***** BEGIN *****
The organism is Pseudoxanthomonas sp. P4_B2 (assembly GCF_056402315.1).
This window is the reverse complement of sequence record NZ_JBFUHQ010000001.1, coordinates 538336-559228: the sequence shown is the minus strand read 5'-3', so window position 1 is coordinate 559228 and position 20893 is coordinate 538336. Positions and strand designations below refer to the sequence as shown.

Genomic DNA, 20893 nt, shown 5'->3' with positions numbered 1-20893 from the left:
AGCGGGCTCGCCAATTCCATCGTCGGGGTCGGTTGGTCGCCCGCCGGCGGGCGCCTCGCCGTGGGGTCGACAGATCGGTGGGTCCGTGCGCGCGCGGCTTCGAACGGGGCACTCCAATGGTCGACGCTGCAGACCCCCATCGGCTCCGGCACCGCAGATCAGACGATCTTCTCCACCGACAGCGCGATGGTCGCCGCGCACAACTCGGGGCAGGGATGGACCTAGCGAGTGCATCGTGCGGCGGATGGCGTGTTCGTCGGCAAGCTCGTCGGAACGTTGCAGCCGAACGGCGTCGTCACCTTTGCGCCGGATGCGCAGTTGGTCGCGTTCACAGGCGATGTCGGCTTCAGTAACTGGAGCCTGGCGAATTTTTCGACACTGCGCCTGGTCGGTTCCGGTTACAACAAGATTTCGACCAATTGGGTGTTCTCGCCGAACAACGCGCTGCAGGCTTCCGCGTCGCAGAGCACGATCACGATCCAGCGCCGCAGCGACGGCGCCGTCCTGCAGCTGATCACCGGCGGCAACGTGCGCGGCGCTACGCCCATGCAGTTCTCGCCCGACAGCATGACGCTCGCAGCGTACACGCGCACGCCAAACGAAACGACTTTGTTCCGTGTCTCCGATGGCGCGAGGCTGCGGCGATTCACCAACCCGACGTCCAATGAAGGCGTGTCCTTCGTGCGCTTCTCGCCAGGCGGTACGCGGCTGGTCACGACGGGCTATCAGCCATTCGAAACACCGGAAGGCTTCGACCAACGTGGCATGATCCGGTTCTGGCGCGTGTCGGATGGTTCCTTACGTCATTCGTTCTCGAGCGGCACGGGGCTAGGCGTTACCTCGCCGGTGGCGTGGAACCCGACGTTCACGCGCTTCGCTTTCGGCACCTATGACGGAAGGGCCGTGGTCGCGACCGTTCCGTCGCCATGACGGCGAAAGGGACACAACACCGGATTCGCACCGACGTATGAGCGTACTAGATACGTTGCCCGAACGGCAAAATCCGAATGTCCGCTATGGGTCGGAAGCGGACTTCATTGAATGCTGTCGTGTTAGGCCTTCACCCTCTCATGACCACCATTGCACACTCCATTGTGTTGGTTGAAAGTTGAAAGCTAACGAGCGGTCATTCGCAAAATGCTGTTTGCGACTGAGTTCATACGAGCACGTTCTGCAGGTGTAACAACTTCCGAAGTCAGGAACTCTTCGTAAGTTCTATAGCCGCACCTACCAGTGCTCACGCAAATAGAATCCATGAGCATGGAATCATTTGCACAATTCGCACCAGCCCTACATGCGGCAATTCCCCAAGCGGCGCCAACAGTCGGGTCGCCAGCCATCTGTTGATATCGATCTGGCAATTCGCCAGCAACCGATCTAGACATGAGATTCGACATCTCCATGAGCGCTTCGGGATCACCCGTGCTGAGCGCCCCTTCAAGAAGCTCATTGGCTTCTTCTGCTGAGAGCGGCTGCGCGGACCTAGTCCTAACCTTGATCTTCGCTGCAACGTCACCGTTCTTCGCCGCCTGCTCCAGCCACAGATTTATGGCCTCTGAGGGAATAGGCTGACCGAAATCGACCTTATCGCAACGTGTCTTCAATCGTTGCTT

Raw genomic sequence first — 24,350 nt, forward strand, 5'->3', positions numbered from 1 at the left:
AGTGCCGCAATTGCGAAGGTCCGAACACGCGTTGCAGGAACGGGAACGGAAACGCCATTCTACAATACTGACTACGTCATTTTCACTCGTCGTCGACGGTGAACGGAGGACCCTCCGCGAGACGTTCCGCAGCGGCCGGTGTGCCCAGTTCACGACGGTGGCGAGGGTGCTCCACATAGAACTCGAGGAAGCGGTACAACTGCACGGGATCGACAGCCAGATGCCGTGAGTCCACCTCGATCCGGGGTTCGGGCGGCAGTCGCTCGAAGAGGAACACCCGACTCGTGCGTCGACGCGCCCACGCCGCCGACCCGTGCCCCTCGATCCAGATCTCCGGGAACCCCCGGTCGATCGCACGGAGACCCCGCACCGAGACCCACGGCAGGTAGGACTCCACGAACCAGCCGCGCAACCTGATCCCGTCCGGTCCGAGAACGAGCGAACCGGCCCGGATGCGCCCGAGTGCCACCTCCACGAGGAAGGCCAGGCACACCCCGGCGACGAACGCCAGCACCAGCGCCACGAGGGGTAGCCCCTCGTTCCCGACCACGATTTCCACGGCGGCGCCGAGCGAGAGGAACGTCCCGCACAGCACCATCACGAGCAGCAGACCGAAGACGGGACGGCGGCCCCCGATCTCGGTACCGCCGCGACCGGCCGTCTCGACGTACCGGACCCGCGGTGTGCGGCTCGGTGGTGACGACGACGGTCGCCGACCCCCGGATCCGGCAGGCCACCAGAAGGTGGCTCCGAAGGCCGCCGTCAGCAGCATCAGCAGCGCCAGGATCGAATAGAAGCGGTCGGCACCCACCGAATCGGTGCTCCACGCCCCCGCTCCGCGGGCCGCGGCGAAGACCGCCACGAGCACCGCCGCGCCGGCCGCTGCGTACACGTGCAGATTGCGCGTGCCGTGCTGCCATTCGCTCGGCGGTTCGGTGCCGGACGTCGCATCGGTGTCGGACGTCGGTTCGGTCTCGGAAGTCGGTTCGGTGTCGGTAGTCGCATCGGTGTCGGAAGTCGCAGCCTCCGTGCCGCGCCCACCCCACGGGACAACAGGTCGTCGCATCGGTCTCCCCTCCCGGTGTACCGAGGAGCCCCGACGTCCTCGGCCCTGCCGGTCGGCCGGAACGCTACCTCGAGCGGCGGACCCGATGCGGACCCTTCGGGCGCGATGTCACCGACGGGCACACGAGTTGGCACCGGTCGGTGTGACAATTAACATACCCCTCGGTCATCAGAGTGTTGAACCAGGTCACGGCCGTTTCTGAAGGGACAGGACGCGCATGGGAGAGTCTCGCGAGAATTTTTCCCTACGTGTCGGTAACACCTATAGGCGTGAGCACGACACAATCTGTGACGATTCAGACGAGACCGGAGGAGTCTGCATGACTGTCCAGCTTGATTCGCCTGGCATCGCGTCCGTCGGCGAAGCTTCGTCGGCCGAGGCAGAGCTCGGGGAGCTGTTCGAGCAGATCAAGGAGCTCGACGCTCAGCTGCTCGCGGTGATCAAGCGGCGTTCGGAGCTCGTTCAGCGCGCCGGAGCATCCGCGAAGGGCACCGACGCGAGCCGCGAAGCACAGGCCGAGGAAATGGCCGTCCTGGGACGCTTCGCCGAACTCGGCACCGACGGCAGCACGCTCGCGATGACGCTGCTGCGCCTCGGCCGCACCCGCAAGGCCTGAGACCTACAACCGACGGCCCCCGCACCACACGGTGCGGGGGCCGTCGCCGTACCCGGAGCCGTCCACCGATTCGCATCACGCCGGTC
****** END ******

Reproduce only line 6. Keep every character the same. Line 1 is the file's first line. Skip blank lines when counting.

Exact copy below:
AGTGCCGCAATTGCGAAGGTCCGAACACGCGTTGCAGGAACGGGAACGGAAACGCCATTCTACAATACTGACTACGTCATTTTCACTCGTCGTCGACGGTGAACGGAGGACCCTCCGCGAGACGTTCCGCAGCGGCCGGTGTGCCCAGTTCACGACGGTGGCGAGGGTGCTCCACATAGAACTCGAGGAAGCGGTACAACTGCACGGGATCGACAGCCAGATGCCGTGAGTCCACCTCGATCCGGGGTTCGGGCGGCAGTCGCTCGAAGAGGAACACCCGACTCGTGCGTCGACGCGCCCACGCCGCCGACCCGTGCCCCTCGATCCAGATCTCCGGGAACCCCCGGTCGATCGCACGGAGACCCCGCACCGAGACCCACGGCAGGTAGGACTCCACGAACCAGCCGCGCAACCTGATCCCGTCCGGTCCGAGAACGAGCGAACCGGCCCGGATGCGCCCGAGTGCCACCTCCACGAGGAAGGCCAGGCACACCCCGGCGACGAACGCCAGCACCAGCGCCACGAGGGGTAGCCCCTCGTTCCCGACCACGATTTCCACGGCGGCGCCGAGCGAGAGGAACGTCCCGCACAGCACCATCACGAGCAGCAGACCGAAGACGGGACGGCGGCCCCCGATCTCGGTACCGCCGCGACCGGCCGTCTCGACGTACCGGACCCGCGGTGTGCGGCTCGGTGGTGACGACGACGGTCGCCGACCCCCGGATCCGGCAGGCCACCAGAAGGTGGCTCCGAAGGCCGCCGTCAGCAGCATCAGCAGCGCCAGGATCGAATAGAAGCGGTCGGCACCCACCGAATCGGTGCTCCACGCCCCCGCTCCGCGGGCCGCGGCGAAGACCGCCACGAGCACCGCCGCGCCGGCCGCTGCGTACACGTGCAGATTGCGCGTGCCGTGCTGCCATTCGCTCGGCGGTTCGGTGCCGGACGTCGCATCGGTGTCGGACGTCGGTTCGGTCTCGGAAGTCGGTTCGGTGTCGGTAGTCGCATCGGTGTCGGAAGTCGCAGCCTCCGTGCCGCGCCCACCCCACGGGACAACAGGTCGTCGCATCGGTCTCCCCTCCCGGTGTACCGAGGAGCCCCGACGTCCTCGGCCCTGCCGGTCGGCCGGAACGCTACCTCGAGCGGCGGACCCGATGCGGACCCTTCGGGCGCGATGTCACCGACGGGCACACGAGTTGGCACCGGTCGGTGTGACAATTAACATACCCCTCGGTCATCAGAGTGTTGAACCAGGTCACGGCCGTTTCTGAAGGGACAGGACGCGCATGGGAGAGTCTCGCGAGAATTTTTCCCTACGTGTCGGTAACACCTATAGGCGTGAGCACGACACAATCTGTGACGATTCAGACGAGACCGGAGGAGTCTGCATGACTGTCCAGCTTGATTCGCCTGGCATCGCGTCCGTCGGCGAAGCTTCGTCGGCCGAGGCAGAGCTCGGGGAGCTGTTCGAGCAGATCAAGGAGCTCGACGCTCAGCTGCTCGCGGTGATCAAGCGGCGTTCGGAGCTCGTTCAGCGCGCCGGAGCATCCGCGAAGGGCACCGACGCGAGCCGCGAAGCACAGGCCGAGGAAATGGCCGTCCTGGGACGCTTCGCCGAACTCGGCACCGACGGCAGCACGCTCGCGATGACGCTGCTGCGCCTCGGCCGCACCCGCAAGGCCTGAGACCTACAACCGACGGCCCCCGCACCACACGGTGCGGGGGCCGTCGCCGTACCCGGAGCCGTCCACCGATTCGCATCACGCCGGTC